Instead, the race at the storied track, which doubles as the finish of Paris-Roubaix, looks likely to be a battle between the same handful of protagonists who have dominated cyclocross for most of the season. Niels Albert (BKCP-Powerplus), who holds the World Cup lead, will certainly be motivated to defend it, while Sven Nys (Landbouwkrediet-Euphony) will look to return to the top of the podium after losing narrowly to Klaas Vantornout (Sunweb-Revor) in Gieten, Netherlands, last Sunday.
Among the women, with world champion Marianne Vos (Rabobank) headed to South Africa for training, all eyes will be on Katie Compton (Trek Cyclocross Collective), who leads the World Cup and cruised to an easy victory in Koksijde last Sunday. There’s no shortage of challengers for her to watch out for however, including Sanne Van Paassen (Rabobank), Nikki Harris (Telenet-Fidea), Helen Wyman (Kona), Sanne Cant (BKCP) and a host of others who would like to establish themselves as among cyclocross’ elite — but we’ll talk more about all of them in a minute when we look at one of your questions. So let’s get right to it.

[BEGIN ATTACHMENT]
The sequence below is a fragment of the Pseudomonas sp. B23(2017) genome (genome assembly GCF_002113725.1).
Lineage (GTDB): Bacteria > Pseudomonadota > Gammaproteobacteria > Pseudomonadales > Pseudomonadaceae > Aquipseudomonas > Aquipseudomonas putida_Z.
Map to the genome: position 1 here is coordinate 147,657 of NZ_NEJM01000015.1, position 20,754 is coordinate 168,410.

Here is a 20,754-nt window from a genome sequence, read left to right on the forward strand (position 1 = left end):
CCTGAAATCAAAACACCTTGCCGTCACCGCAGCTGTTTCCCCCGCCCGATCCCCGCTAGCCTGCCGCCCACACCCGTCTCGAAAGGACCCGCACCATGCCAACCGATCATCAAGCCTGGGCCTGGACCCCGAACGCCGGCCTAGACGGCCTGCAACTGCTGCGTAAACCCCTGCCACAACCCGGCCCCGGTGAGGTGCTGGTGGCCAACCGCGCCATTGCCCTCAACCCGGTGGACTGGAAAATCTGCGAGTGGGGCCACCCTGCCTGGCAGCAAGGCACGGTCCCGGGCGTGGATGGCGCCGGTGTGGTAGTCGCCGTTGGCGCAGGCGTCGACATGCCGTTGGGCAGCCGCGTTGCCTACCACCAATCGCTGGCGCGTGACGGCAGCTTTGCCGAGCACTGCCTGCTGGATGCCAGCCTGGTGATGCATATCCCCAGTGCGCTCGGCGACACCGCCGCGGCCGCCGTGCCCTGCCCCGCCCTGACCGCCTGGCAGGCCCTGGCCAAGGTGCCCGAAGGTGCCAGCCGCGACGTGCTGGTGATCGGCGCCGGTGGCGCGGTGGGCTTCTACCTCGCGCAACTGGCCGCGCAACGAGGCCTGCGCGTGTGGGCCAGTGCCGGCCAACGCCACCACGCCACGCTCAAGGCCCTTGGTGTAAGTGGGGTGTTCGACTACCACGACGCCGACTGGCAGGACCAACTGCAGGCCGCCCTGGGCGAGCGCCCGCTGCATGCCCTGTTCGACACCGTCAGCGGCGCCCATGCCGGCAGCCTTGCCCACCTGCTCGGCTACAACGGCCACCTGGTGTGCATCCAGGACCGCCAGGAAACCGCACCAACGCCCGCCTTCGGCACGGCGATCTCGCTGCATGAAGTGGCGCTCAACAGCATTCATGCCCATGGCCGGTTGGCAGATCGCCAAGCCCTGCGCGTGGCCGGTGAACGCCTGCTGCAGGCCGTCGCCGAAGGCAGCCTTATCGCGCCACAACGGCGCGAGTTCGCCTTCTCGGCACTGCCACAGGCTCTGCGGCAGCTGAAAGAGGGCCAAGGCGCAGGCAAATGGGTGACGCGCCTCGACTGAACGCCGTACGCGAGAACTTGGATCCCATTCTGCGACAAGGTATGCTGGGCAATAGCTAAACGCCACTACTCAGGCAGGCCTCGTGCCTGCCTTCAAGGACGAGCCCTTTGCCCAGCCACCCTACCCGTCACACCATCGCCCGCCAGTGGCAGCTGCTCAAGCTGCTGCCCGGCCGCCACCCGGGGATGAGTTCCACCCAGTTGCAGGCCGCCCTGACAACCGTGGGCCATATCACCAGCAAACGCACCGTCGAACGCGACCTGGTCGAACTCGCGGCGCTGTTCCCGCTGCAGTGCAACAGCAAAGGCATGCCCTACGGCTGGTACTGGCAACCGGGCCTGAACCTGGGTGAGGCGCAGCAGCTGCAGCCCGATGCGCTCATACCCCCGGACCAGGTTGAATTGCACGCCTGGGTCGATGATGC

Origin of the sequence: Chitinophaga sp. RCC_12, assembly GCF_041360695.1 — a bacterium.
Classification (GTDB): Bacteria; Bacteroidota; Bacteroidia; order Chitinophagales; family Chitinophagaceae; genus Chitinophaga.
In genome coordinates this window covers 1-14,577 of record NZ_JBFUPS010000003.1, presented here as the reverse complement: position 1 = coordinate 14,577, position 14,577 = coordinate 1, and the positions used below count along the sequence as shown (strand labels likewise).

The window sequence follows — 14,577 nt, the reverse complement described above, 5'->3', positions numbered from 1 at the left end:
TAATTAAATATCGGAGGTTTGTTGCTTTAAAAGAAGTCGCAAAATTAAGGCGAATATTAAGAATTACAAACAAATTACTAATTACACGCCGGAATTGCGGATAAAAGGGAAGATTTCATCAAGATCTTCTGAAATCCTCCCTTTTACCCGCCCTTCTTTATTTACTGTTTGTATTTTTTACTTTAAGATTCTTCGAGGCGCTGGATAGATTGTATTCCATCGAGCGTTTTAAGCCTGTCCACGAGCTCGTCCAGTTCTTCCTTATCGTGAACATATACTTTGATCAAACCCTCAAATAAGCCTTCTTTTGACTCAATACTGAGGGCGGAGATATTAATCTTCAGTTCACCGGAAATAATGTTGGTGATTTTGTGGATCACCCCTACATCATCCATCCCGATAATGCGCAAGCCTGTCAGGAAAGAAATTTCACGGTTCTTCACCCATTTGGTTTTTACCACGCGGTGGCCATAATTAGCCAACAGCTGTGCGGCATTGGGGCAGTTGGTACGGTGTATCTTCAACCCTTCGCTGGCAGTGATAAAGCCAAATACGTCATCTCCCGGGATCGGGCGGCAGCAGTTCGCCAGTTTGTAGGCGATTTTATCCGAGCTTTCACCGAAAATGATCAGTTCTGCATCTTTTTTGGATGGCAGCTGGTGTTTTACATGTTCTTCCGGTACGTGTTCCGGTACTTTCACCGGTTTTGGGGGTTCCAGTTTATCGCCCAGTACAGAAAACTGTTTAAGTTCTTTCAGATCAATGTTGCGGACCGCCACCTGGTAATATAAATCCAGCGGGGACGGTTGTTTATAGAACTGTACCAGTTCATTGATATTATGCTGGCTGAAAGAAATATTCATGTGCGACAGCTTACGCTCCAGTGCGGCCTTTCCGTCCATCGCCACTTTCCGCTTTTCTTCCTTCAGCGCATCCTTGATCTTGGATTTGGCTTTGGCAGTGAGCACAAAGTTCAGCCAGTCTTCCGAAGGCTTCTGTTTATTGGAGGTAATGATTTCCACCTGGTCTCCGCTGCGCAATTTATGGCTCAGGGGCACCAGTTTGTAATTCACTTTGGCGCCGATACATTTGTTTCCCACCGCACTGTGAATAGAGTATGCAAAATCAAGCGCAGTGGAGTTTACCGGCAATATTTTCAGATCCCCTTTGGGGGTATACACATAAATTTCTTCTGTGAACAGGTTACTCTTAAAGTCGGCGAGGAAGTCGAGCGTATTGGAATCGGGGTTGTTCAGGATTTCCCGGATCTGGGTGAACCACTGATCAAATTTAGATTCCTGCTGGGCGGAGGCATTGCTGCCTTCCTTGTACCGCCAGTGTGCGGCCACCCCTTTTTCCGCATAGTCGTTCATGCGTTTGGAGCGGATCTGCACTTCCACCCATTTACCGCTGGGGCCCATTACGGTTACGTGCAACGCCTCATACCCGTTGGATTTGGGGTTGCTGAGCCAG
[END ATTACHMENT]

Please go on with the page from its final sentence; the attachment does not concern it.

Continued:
Young women to watch for
It’s easy to see the future of the men’s sport in the juniors and u23. What young women should we be watching?
— Matthew in Maine
With Marianne Vos’ focus spread across the range of disciplines from ’cross to road and track, and Daphny Van Den Brand gone and Hanka Kupfernagel apparently not on top form at the moment, there’s a clear void at the top of the women’s sport. For me, the story of the year has been the rise of the British riders Helen Wyman and Nikki Harris from world-class to truly elite this year. They are now consistently challenging the best women’s riders in the world — Katie Compton, Sanne Van Paassen, Sanne Cant, and Marianne Vos — for podium places on a weekly basis. But plenty has been written about their exploits this season, so let’s go a bit deeper.